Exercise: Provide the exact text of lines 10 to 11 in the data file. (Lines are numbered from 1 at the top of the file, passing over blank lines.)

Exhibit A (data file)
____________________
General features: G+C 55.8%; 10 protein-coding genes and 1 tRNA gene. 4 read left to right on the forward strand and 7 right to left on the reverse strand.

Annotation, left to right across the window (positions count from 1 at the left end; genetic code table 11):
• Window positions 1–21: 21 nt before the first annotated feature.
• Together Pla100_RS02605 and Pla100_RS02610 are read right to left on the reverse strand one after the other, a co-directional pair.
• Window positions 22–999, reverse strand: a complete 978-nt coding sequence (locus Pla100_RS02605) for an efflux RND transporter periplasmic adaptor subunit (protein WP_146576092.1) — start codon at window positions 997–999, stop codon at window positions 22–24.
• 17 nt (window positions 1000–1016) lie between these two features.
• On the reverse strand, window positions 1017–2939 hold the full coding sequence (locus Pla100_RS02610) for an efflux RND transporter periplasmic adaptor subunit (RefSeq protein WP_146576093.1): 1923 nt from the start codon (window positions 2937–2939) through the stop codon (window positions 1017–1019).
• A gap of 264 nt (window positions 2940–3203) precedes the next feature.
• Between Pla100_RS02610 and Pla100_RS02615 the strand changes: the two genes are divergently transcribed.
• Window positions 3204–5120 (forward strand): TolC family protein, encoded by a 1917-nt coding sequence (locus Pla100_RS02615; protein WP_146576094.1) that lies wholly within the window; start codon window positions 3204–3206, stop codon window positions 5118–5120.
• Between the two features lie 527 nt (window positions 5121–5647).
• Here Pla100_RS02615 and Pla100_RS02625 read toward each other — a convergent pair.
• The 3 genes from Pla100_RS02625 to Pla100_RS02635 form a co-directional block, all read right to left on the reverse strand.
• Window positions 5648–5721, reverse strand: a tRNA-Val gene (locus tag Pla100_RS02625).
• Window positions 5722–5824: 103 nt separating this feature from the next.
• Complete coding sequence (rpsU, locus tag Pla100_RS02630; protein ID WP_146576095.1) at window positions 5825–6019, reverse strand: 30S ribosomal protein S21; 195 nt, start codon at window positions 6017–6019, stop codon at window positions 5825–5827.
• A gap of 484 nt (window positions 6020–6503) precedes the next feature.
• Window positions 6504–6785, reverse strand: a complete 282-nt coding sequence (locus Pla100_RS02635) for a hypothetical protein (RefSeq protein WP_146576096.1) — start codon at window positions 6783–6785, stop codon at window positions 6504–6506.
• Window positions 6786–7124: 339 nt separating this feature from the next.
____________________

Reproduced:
• Window positions 3204–5120 (forward strand): TolC family protein, encoded by a 1917-nt coding sequence (locus Pla100_RS02615; protein WP_146576094.1) that lies wholly within the window; start codon window positions 3204–3206, stop codon window positions 5118–5120.
• Between the two features lie 527 nt (window positions 5121–5647).